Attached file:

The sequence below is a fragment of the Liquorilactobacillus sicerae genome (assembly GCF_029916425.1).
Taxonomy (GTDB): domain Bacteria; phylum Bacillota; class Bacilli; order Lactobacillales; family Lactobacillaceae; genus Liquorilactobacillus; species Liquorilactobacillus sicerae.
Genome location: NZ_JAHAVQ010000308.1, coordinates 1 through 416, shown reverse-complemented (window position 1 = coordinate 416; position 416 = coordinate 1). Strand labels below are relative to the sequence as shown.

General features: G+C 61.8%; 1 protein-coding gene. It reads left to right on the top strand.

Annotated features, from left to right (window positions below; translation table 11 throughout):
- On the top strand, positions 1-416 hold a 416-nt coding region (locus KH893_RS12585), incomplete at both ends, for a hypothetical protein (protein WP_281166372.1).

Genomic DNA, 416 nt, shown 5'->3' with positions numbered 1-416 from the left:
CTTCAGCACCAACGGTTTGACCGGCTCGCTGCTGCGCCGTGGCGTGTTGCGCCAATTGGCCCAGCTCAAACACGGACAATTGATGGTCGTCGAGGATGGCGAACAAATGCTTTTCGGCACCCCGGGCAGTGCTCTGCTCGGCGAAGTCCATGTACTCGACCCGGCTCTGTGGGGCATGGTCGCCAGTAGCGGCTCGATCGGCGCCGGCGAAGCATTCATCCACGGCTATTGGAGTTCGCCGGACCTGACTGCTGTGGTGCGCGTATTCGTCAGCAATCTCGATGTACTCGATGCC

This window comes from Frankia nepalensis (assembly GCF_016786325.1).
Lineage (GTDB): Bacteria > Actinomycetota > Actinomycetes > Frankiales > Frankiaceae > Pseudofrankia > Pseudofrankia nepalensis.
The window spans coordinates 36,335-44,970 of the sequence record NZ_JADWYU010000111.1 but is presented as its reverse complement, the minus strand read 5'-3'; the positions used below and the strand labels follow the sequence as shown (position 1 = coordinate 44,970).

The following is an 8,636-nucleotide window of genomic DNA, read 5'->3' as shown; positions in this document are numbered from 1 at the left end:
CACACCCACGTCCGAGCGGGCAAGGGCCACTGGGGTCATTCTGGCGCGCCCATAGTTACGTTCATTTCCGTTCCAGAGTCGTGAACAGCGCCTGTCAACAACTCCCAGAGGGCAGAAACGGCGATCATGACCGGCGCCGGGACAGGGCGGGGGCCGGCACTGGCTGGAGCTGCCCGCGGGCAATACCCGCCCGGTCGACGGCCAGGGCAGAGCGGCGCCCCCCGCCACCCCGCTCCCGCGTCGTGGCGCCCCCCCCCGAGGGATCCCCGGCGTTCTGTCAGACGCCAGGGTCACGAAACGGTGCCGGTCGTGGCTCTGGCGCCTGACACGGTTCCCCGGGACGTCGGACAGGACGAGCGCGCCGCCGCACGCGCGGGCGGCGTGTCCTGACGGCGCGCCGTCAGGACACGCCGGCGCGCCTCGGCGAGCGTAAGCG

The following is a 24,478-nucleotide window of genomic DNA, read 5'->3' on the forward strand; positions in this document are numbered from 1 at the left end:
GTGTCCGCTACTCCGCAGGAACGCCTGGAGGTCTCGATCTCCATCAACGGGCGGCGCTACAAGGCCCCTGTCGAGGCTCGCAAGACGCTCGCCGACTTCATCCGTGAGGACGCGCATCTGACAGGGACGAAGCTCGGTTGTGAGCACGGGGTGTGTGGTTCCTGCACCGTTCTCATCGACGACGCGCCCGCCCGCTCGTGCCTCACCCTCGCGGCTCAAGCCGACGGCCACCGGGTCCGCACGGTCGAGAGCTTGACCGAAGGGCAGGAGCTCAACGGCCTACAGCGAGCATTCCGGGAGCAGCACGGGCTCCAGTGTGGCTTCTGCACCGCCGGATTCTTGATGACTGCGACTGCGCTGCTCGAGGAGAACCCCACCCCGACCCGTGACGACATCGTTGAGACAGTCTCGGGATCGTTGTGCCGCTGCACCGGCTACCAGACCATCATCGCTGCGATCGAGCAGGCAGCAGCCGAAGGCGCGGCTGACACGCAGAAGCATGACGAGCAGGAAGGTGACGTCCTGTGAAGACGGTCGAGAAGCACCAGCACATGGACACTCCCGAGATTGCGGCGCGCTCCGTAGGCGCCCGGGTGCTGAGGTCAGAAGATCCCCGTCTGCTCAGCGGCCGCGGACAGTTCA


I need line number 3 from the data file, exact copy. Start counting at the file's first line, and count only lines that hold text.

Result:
Genome location: NZ_JAHAVQ010000308.1, coordinates 1 through 416, shown reverse-complemented (window position 1 = coordinate 416; position 416 = coordinate 1). Strand labels below are relative to the sequence as shown.